published in Nature Genetics. The findings, based on analysis of more than 150,000 people’s genetics, arose from a collaboration of five research groups whose work included comparisons of ASD cohorts with separate cohorts of individuals with developmental delay or schizophrenia.
“We know that many genes, when mutated, contribute to autism,” and this study brought together “multiple types of mutations in a wide array of samples to get a much richer sense of the genes and genetic architecture involved in autism and other neurodevelopmental conditions,” co–senior author Joseph D. Buxbaum, PhD, director of the Seaver Autism Center for Research and Treatment at Mount Sinai and a professor at the Icahn School of Medicine at Mount Sinai, both in New York, said in a prepared statement. “This is significant in that we now have more insights as to the biology of the brain changes that underlie autism and more potential targets for treatment.”
Glen Elliott, PhD, MD, a clinical professor of psychiatry at Stanford (Calif.) University who was not involved in the study, said the paper is important paper for informing clinicians of where the basic research is headed. “We’re still in for a long road” before it bears fruit in terms of therapeutics. The value of studies like these, that investigate which genes are most associated with ASD, is that they may lead toward understanding the pathways in the brain that give rise to certain symptoms of ASD, which can then become therapeutic targets, Dr. Elliott said.
Investigating large cohorts
The researchers analyzed genetic exome sequencing data from 33 ASD cohorts with a total of 63,237 people and then compared these data with another cohort of people with developmental delay and a cohort of people with schizophrenia. The combined ASD cohorts included 15,036 individuals with ASD, 28,522 parents, and 5,492 unaffected siblings. The remaining participants were 5,591 people with ASD and 8,597 matched controls from case control studies.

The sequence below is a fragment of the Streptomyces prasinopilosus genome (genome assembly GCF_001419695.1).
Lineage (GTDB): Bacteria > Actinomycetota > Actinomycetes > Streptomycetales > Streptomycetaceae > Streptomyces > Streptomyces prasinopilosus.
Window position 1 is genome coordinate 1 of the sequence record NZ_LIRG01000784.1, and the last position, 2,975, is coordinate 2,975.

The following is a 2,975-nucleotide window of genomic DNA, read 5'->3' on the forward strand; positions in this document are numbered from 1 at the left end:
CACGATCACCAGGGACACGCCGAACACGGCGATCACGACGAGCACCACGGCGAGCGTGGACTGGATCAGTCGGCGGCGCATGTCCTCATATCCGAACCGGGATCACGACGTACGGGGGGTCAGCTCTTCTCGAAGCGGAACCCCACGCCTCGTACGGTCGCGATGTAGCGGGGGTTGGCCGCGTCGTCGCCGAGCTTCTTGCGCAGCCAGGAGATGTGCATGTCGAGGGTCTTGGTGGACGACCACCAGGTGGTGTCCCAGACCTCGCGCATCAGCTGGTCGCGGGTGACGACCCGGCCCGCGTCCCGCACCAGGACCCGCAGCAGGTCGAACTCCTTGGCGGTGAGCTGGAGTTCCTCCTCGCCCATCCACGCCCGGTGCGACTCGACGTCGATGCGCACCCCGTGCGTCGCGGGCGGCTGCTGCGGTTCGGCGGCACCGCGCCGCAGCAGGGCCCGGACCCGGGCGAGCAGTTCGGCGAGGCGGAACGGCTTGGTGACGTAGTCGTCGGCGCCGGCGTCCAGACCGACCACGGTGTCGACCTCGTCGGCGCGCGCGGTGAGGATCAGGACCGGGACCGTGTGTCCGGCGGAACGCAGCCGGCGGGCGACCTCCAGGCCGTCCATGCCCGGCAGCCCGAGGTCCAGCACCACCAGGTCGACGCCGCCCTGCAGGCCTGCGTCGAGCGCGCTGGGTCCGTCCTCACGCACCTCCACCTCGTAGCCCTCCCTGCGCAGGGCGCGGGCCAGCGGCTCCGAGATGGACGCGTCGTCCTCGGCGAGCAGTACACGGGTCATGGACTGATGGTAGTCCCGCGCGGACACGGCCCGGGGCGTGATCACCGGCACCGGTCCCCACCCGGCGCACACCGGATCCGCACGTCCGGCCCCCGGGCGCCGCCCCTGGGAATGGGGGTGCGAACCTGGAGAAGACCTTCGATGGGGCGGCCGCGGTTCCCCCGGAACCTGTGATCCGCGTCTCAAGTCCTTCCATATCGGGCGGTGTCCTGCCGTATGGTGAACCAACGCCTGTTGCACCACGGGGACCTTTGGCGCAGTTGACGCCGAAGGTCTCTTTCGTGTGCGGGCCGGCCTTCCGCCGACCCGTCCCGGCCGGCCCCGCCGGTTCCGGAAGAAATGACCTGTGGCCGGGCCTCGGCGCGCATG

In the ASD cohorts, the researchers identified 72 genes that were associated with ASD. De novo variants were eight times more likely in cases (4%) than in controls (0.5%). Ten genes occurred at least twice in ASD cases but never occurred in unaffected siblings.
Then the researchers integrated these ASD genetic data with a cohort of 91,605 people that included 31,058 people with developmental delay and their parents. Substantial overlap with gene mutations existed between these two cohorts: 70.1% of the genes related to developmental delay appeared linked to risk for ASD, and 86.6% of genes associated with ASD risk also had associations with developmental delay. Overall, the researchers identified 373 genes strongly associated with ASD and/or developmental delay and 664 genes with a likely association.
“Isolating genes that exert a greater effect on ASD than they do on other developmental delays has remained challenging due to the frequent comorbidity of these phenotypes,” wrote lead author Jack M. Fu, of Massachusetts General Hospital and Harvard Medical School, both in Boston, and colleagues. “Still, an estimated 13.4% of the transmission and de novo association–ASD genes show little evidence for association in the developmental delay cohort.”